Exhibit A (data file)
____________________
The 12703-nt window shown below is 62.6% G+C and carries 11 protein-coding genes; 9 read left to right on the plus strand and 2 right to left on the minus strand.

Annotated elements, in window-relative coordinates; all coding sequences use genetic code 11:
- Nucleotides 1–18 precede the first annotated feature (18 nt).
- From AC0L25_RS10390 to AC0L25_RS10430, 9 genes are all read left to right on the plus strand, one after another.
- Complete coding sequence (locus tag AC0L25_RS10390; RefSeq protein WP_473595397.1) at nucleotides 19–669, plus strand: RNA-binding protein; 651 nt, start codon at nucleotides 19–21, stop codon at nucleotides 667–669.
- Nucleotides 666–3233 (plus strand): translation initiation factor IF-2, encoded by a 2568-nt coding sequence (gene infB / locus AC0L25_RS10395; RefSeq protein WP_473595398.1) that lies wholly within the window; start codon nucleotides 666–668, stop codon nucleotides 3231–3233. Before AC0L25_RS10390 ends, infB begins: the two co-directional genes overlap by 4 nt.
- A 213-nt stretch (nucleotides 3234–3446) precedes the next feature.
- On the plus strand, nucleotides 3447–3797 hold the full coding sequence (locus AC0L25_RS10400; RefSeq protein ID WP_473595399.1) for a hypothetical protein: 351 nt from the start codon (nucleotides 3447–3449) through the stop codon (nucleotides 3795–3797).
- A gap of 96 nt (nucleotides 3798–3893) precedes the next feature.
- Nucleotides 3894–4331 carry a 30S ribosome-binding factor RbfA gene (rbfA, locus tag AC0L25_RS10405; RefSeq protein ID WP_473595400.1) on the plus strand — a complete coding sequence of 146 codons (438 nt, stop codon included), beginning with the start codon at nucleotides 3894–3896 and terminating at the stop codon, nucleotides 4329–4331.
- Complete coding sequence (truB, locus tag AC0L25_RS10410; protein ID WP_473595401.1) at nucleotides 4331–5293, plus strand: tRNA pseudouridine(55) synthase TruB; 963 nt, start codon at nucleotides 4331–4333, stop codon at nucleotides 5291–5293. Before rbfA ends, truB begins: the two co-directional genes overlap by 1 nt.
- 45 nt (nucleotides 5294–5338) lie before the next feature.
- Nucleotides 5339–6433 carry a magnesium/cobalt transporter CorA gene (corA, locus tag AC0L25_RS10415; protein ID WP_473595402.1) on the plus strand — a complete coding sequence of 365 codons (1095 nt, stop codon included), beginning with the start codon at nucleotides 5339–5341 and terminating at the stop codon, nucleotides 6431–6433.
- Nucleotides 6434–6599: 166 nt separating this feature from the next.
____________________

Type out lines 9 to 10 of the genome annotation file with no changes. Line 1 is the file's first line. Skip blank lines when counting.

- A gap of 96 nt (nucleotides 3798–3893) precedes the next feature.
- Nucleotides 3894–4331 carry a 30S ribosome-binding factor RbfA gene (rbfA, locus tag AC0L25_RS10405; RefSeq protein ID WP_473595400.1) on the plus strand — a complete coding sequence of 146 codons (438 nt, stop codon included), beginning with the start codon at nucleotides 3894–3896 and terminating at the stop codon, nucleotides 4329–4331.